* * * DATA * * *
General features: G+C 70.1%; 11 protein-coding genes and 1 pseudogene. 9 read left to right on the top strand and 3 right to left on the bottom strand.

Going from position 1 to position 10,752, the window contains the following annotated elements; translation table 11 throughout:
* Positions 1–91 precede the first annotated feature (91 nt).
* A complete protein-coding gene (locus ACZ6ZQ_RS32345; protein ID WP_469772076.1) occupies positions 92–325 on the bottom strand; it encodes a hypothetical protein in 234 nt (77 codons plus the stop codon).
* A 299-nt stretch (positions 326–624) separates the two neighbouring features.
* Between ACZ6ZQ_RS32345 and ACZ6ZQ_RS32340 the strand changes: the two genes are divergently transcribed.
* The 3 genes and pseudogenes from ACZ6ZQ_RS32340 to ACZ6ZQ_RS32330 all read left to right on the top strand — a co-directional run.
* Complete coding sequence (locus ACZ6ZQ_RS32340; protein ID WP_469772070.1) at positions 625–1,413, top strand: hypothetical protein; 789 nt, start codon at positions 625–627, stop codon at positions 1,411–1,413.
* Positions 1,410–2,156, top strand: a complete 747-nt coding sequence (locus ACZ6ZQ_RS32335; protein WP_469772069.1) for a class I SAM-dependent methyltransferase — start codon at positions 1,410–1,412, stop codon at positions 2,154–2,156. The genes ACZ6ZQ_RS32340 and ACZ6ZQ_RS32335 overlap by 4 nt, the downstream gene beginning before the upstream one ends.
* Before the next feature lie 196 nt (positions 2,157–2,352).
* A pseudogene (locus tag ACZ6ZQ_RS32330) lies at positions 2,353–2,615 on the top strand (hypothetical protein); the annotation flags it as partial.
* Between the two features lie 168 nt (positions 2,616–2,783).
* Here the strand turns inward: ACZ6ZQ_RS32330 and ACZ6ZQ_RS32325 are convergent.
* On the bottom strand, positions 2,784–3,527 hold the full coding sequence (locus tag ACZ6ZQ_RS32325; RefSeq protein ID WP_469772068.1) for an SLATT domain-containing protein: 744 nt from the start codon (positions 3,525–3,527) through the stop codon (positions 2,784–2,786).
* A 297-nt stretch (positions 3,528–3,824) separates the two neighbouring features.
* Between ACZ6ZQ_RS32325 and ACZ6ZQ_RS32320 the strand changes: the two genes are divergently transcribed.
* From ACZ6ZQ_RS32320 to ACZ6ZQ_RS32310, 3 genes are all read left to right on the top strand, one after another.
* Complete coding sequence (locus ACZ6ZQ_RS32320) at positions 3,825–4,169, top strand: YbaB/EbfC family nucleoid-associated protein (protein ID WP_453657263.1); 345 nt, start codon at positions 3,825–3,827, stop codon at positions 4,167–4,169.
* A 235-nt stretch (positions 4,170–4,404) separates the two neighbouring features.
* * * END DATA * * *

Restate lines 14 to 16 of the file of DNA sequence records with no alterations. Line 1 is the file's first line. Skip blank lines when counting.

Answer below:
* On the bottom strand, positions 2,784–3,527 hold the full coding sequence (locus tag ACZ6ZQ_RS32325; RefSeq protein ID WP_469772068.1) for an SLATT domain-containing protein: 744 nt from the start codon (positions 3,525–3,527) through the stop codon (positions 2,784–2,786).
* A 297-nt stretch (positions 3,528–3,824) separates the two neighbouring features.
* Between ACZ6ZQ_RS32325 and ACZ6ZQ_RS32320 the strand changes: the two genes are divergently transcribed.